eISSN: 1897-4295
ISSN: 1734-9338
Advances in Interventional Cardiology/Postępy w Kardiologii Interwencyjnej
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SCImago Journal & Country Rank
 
3/2022
vol. 18
 
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abstract:
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Temporal variability in occasional drug-induced type 1 Brugada pattern

Zefferino Palamà
1, 2
,
Giulia My
3
,
Renato Alabrese
3
,
Daniele Palumbo
3
,
Luigi My
3
,
Mariano RIllo
1

1.
Electrophysiology Service, Division of Cardiology – Casa di Cura Villa Verde, Taranto, Italy
2.
Department of Life, Health and Environmental Sciences, University of L’Aquila, L’Aquila, Italy
3.
Cardiology Unit – Casa di Cura “Villa Verde”, Taranto, Italy
Adv Interv Cardiol 2022; 18, 3 (69): 300–302
Online publish date: 2022/11/02
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Brugada syndrome (BrS) is an ion channelopathy that results in characteristic electrocardiographic (ECG) changes and predisposes to sudden cardiac death (SCD). The SCD risk stratification is influenced by many factors, primarily the ECG pattern and symptoms presented [1]. Asymptomatic patients are considered to be of relatively low risk, especially those with drug-induced Brugada pattern without other risk factors (VF, syncope, etc.) [2]. It is well known that Brugada pattern (BrP) temporal variability is associated with event risk increase (higher temporal of type 1 ST-segment elevation in the 24-hour monitoring period seems to be associated with cardiac events) [3]. However, no cases of BrP variability related to heart rhythm are described.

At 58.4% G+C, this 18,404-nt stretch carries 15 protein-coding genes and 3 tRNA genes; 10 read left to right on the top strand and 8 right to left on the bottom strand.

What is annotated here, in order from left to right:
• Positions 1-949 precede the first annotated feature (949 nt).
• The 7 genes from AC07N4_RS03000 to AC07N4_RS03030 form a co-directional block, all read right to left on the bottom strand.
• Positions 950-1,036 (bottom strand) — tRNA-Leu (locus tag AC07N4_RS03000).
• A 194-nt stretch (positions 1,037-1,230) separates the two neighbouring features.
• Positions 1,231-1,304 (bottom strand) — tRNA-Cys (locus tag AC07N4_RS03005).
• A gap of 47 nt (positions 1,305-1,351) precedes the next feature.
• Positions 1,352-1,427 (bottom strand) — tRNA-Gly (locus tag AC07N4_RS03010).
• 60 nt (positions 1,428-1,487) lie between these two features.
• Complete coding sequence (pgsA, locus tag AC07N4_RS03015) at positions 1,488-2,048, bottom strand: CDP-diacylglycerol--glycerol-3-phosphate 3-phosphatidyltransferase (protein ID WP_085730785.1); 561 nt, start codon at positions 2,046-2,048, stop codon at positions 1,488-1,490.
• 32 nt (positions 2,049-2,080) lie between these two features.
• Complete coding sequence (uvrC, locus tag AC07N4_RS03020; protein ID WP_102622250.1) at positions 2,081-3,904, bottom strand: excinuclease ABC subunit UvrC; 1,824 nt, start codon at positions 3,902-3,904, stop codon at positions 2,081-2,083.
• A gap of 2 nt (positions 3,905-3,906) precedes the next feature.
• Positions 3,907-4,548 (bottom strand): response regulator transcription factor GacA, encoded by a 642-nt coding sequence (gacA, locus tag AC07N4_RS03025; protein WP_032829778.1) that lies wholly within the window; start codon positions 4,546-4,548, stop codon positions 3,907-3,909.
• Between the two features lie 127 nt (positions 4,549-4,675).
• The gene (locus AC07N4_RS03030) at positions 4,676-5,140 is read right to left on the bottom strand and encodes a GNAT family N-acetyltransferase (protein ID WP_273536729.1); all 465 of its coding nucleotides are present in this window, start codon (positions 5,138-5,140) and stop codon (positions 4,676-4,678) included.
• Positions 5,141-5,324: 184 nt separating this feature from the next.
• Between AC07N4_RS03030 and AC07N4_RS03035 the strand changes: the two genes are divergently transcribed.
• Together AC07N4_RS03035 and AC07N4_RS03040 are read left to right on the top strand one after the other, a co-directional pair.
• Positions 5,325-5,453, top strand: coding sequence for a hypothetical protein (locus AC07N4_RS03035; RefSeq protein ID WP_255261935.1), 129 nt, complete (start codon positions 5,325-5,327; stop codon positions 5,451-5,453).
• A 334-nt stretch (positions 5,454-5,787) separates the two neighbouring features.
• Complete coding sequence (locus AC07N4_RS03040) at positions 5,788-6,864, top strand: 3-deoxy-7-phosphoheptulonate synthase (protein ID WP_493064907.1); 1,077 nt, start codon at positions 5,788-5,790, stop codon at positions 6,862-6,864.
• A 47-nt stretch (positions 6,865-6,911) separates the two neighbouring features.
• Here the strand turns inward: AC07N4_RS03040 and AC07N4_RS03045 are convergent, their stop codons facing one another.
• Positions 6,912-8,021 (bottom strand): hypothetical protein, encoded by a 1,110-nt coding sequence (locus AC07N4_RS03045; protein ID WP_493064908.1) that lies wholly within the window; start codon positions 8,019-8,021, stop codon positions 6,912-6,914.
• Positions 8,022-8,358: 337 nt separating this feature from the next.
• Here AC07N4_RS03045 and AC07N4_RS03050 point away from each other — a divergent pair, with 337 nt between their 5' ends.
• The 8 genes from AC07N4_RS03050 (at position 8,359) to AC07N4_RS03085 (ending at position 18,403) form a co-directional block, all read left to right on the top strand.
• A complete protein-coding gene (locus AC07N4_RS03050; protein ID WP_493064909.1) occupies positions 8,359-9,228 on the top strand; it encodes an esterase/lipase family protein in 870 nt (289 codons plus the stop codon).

A 68-year-old man was scheduled for paroxysmal atrial fibrillation (AF) ablation (mEHRA score 2b). No drug attempts were made before the procedure, and no family SCD history or syncope were reported in the medical history. We performed AF ablation, under conscious sedation with intermittent midazolam and fentanyl administration, with isolation of pulmonary veins using the CARTO electroanatomic mapping system, Thermocool Smarttouch SF Catheter and Pentaray catheter (Biosense Webster, Inc.). At the end of the procedure, sustained atrial fibrillation was triggered (Figure 1 A). Therefore, having not planned further treatments in the left atrium and having already withdrawn the catheters in the right atrium, we decided to administer flecainide 2 mg/kg over 10 min. After 3 min ECG gradually showed the ST segment coved-type elevation in V1–V2. Then we moved the V5-V6 electrodes to the second intercostal space continuing the infusion according to the protocol. At the end of the infusion, a clear BrP was observed, particularly evident in the V2 derivation shorter RR longer beats, but at arrhythmia interruption, the pattern surprisingly disappeared (Figure 1 B), and then gradually reappeared after 50 s with a diagnostic BrP (Figure 1 C). Based on the patient’s clinical history, the occasional drug-induced BrP finding and considering him to be at low risk of SCD, we decided to evaluate the follow-up without performing an electrophysiological study (EPS). The patient was therefore discharged without antiarrhythmic therapy, with the indication for family electrocardiographic screening and compliance with behavioral rules.
Several hypotheses have been proposed to explain the pathophysiology behind BrS. The...


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